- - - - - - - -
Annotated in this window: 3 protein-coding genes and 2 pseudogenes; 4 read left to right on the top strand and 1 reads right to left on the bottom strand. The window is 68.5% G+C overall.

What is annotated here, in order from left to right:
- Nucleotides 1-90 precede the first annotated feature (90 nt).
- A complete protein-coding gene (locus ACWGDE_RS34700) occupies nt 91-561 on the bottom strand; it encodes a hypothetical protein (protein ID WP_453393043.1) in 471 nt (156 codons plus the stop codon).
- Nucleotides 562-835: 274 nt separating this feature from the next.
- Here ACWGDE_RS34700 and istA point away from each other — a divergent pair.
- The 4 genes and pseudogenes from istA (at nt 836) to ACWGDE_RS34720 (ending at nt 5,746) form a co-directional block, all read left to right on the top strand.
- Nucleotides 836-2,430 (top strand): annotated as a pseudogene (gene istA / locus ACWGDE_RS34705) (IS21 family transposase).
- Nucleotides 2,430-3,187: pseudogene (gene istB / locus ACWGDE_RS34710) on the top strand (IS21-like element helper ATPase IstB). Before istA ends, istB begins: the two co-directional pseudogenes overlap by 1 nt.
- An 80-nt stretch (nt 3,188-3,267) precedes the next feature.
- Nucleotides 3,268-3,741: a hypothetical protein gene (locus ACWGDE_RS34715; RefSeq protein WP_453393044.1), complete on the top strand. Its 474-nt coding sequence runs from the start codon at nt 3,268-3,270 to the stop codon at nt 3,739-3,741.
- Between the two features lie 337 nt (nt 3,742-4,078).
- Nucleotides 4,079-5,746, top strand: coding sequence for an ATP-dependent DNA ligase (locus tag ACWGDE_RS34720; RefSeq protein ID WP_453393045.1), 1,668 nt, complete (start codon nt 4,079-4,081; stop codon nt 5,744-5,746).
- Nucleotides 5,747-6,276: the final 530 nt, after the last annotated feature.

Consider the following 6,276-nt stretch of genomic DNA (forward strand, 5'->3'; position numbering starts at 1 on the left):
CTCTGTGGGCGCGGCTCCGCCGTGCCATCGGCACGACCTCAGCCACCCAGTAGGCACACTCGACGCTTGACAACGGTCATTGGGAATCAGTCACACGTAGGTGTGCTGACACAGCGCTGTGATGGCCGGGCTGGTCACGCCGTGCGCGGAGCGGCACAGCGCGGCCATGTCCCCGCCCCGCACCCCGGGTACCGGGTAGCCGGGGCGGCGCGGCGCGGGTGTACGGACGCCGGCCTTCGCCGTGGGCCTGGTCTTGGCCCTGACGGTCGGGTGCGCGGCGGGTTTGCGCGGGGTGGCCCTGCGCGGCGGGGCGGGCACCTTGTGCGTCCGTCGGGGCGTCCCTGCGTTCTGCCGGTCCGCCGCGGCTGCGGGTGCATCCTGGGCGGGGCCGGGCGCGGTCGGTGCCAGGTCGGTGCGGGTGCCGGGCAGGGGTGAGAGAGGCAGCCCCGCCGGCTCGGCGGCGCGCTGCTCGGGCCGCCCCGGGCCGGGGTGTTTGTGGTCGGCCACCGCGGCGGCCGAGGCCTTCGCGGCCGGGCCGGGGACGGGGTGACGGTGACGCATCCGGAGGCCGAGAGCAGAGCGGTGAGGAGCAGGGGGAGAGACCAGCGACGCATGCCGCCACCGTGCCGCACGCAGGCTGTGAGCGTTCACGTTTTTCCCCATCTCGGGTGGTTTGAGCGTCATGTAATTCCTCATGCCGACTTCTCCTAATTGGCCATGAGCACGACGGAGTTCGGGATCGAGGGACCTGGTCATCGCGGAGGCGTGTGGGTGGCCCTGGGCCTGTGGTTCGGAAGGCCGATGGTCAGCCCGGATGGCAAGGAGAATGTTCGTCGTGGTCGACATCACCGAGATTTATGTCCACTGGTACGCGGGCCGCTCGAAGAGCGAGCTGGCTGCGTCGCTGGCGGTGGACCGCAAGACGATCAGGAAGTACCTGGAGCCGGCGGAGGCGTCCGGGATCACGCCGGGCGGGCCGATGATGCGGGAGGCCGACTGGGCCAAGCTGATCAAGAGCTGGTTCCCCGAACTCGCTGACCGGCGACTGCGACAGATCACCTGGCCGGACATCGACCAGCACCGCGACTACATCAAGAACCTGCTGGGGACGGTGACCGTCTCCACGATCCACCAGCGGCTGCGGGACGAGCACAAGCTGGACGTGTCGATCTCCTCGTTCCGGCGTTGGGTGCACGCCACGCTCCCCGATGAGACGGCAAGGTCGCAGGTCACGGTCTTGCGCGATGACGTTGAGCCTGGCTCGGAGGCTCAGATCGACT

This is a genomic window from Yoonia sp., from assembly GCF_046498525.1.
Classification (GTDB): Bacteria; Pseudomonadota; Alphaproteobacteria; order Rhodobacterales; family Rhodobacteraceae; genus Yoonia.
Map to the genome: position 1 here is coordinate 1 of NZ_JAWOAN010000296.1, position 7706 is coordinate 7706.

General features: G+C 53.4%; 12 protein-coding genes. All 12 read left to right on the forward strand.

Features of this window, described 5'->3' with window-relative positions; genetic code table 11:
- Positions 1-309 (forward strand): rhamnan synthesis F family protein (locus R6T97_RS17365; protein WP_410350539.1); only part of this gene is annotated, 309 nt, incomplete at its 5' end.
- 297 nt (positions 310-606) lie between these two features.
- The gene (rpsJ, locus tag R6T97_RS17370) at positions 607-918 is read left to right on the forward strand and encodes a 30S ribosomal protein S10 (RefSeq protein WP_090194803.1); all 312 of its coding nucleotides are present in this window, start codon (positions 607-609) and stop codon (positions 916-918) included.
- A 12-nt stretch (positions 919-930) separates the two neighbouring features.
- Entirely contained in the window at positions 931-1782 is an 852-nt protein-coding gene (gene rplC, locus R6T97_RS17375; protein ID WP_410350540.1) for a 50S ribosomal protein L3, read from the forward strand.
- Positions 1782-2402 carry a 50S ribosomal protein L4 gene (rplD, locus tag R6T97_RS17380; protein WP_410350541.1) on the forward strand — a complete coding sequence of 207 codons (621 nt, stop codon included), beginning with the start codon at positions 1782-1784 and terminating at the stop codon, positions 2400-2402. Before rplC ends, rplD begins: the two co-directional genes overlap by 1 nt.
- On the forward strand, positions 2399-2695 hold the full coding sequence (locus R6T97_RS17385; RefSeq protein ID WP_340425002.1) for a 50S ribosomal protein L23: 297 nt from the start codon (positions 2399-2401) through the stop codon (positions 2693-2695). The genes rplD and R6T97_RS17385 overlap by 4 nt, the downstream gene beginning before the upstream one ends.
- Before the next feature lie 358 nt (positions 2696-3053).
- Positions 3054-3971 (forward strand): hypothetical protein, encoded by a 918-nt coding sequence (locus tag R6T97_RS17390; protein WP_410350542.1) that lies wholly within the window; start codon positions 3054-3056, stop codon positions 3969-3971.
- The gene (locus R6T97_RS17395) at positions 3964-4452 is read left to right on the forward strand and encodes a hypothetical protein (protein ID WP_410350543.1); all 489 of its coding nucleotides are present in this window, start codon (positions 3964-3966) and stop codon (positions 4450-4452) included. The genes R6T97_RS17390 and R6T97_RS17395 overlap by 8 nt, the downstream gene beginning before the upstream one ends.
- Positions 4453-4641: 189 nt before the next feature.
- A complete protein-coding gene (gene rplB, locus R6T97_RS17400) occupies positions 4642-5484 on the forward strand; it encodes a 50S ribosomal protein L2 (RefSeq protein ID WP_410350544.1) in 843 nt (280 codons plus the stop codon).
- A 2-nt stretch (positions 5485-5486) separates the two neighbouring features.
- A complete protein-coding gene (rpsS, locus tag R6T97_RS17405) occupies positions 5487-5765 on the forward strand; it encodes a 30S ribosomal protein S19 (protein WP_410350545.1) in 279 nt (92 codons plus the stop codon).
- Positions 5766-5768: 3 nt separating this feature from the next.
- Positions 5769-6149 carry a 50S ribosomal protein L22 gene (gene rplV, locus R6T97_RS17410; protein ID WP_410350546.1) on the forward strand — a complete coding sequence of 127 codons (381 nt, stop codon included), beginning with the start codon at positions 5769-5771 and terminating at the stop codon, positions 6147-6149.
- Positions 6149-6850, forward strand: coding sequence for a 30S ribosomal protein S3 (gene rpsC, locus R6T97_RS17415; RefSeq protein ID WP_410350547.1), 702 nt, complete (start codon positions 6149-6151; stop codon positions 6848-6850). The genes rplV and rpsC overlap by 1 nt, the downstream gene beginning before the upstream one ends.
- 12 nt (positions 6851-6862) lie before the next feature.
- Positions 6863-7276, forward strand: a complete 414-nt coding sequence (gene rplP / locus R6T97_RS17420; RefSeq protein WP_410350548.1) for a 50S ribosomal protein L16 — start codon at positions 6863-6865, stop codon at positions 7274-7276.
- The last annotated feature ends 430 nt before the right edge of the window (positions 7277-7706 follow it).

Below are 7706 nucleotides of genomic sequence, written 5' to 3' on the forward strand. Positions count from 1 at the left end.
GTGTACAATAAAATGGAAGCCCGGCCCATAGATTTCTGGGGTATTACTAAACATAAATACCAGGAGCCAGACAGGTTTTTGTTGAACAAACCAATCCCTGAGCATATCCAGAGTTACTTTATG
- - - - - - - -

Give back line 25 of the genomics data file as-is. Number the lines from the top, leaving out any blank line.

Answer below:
- A 12-nt stretch (positions 919-930) separates the two neighbouring features.